Euthanasia Appeal Upheld

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Written by Whitney Setswe

(This is a follow-up article on Euthanasia in South Africa)

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On 30 April 2015 Judge H.J Fabricius delivered a judgement at the High Court, in the case of Stransham-Ford v Minister of Justice and Correctional Services and Others (27401/15) [2015] ZAGPPHC 230 (4 May 2015) that I discussed in my previous article on Euthanasia. Mr Stransham-Ford who was suffering from terminal cancer and was close to death, brought an application to authorise a doctor to administer a lethal dose of medication to him, or to provide him with a lethal dose that he could administer himself. Two hours after he had died, the high court in Pretoria granted an order substantially authorising him to procure that a doctor do this without any criminal or professional consequences. The Supreme Court of Appeal (“SCA”) set this order aside on the 6 December 2016 based on three inter-related grounds.

The SCA decision to uphold the appeal was delivered by judges Wallis JA (Lewis, Seriti and Dambuza JJA and Schippers AJA concurring) was started with a quotation by Aeschylus which said “There’s nothing certain in a man’s life except this: That he must lose it.” The court went on to discuss the reasons for the decision to overturn the previous high court decision but it was based mainly on three inter- related grounds summarised in the courts media summary as follows:

Firstly the court pointed out that when Mr Stransham-Ford died his claim, entirely personal to him, ceased to exist and the high court no longer had any authority to make an order on his application. When the judge’s attention was drawn to the fact that Mr Stransham-Ford had died before he granted his order, he should have rescinded the order as made in error. Instead an order was made giving Mr Stransham-Ford, and any doctor who had assisted him, an exemption from the ordinary operation of the criminal law, which was impermissible.

Secondly the SCA pointed out that the high court had proceeded from an incorrect view of the current state of the law and had failed to distinguish between the legal implications of an order authorising a medical practitioner to administer a lethal substance to a patient with the latter’s consent and a medical practitioner prescribing drugs that the patient could take, if he or she wished, in an act of suicide. In the current state of the law the former is murder, notwithstanding the consent of the patient, because consent to being killed does not affect the unlawfulness of the act causing the person’s death. There is no case dealing with the latter situation and, if it arose, it would have to be considered in the light of the general principles of our criminal law. The high court was wrong to say that this would necessarily constitute the crime of murder or any crime at all. That could only be determined in the light of the circumstances of a particular case.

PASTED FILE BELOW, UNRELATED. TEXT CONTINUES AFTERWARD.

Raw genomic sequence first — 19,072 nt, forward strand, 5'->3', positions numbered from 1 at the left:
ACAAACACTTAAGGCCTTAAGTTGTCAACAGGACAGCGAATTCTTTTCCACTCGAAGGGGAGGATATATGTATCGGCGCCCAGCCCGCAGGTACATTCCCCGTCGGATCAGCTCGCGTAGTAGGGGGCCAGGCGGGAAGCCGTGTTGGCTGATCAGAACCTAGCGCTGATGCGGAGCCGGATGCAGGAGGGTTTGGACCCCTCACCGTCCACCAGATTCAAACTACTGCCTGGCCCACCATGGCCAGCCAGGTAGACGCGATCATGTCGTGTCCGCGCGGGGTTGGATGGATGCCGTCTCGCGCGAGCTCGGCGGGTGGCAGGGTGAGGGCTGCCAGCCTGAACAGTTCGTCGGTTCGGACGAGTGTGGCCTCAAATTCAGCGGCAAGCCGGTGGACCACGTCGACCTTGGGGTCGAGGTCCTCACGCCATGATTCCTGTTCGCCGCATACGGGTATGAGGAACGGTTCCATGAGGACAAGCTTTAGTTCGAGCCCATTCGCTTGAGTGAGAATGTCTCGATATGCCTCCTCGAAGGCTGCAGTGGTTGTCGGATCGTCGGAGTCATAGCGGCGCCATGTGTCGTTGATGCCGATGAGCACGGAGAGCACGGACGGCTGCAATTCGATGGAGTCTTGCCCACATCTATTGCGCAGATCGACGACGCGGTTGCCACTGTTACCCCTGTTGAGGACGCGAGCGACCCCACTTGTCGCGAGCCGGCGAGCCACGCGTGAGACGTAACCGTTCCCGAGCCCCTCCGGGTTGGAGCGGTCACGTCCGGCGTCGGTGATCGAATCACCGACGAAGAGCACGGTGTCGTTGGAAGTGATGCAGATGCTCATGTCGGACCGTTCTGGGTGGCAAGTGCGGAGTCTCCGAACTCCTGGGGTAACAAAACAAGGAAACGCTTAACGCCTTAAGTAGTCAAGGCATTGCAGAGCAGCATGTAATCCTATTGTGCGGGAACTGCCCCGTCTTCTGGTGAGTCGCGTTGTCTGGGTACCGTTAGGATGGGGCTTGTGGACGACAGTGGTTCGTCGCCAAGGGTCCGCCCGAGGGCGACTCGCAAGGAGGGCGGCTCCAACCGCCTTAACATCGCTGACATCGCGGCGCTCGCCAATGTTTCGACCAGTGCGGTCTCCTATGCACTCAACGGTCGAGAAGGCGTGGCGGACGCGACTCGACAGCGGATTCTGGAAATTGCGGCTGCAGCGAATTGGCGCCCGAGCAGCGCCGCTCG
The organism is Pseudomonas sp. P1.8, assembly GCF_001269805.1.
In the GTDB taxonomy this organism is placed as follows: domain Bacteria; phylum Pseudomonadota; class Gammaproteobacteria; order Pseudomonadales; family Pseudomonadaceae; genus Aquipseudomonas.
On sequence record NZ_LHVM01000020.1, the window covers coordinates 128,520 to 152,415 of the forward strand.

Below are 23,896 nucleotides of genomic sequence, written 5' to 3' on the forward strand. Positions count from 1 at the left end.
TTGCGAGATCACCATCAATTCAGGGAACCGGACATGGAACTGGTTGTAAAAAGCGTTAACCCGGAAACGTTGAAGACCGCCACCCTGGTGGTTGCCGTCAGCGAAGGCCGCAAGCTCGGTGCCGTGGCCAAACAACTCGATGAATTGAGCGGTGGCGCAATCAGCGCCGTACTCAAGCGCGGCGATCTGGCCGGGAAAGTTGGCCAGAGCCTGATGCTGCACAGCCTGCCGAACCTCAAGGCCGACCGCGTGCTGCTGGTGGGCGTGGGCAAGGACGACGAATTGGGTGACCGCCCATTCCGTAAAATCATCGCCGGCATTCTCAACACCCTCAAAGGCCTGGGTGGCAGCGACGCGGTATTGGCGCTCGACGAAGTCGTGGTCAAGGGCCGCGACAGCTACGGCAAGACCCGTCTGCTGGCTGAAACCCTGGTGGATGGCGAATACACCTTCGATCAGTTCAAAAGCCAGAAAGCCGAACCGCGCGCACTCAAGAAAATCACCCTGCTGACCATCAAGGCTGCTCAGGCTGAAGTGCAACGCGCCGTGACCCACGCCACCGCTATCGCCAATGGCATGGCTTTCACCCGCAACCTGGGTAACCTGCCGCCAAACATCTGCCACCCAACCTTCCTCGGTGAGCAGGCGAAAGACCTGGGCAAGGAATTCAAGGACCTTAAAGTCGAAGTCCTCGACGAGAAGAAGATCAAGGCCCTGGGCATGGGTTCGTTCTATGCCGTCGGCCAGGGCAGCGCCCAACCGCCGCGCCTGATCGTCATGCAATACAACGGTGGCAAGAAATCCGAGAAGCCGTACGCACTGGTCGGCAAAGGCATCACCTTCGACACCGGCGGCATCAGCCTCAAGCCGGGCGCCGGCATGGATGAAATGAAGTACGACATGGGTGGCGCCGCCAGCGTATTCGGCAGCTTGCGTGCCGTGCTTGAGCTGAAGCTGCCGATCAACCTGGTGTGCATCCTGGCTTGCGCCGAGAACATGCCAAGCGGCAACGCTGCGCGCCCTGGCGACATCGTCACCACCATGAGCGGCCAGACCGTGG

The SCA held that the high court failed to consider the broader implications of its decision for the criminal law and sought to make it specific to Mr Stransham-Ford alone. The SCA highlighted that he had died and that there was no need for it to develop the common law in relation to murder and culpable homicide. Any such development would have required a more detailed consideration of the legal position and of international jurisprudence, in the light of South Africa’s very different society from those in countries where some form of physician assisted dying is permitted.

Thirdly the SCA held that the case had been conducted on an urgent basis that resulted in an inadequate record as far as the facts were concerned. It was not disclosed to the high court that Mr Stransham-Ford had expressed reservations to his doctor about committing suicide, nor was the court told that he had gone into a coma before the case was heard. The case was heard as a matter of urgency in an endeavour to dispose of it before Mr Stransham-Ford’s death. This was unnecessary and it prevented the court from having evidence before it that would have enabled it to deal with all the complex issues surrounding a development of the common law in this area. In constitutional cases involving an alleged breach of a person’s rights under the Bill of Rights the Constitutional Court has stressed the need for the case to be advanced on a proper factual basis and with a full consideration of the relevant law, both local and international. This was not done in this case and it was dealt with on an incorrect and inadequate factual basis.

The inadequacy of the factual record was apparent from the applications by a number of parties to the appeal to place further evidence before the appeal court. The SCA held that it was unsatisfactory for any court to determine issues of this importance without the evidence to demonstrate the impact of its decision in the context of South African society, which was differently constituted and faced different challenges to other jurisdictions.

As a result of the reasons provided above the SCA upheld the appeal and set aside the order of the high court.

This judgement simply leaves the impression that the suffering should be left with their suffering. However nothing lasts forever as weeping may tarry for the night, but joy comes with the morning.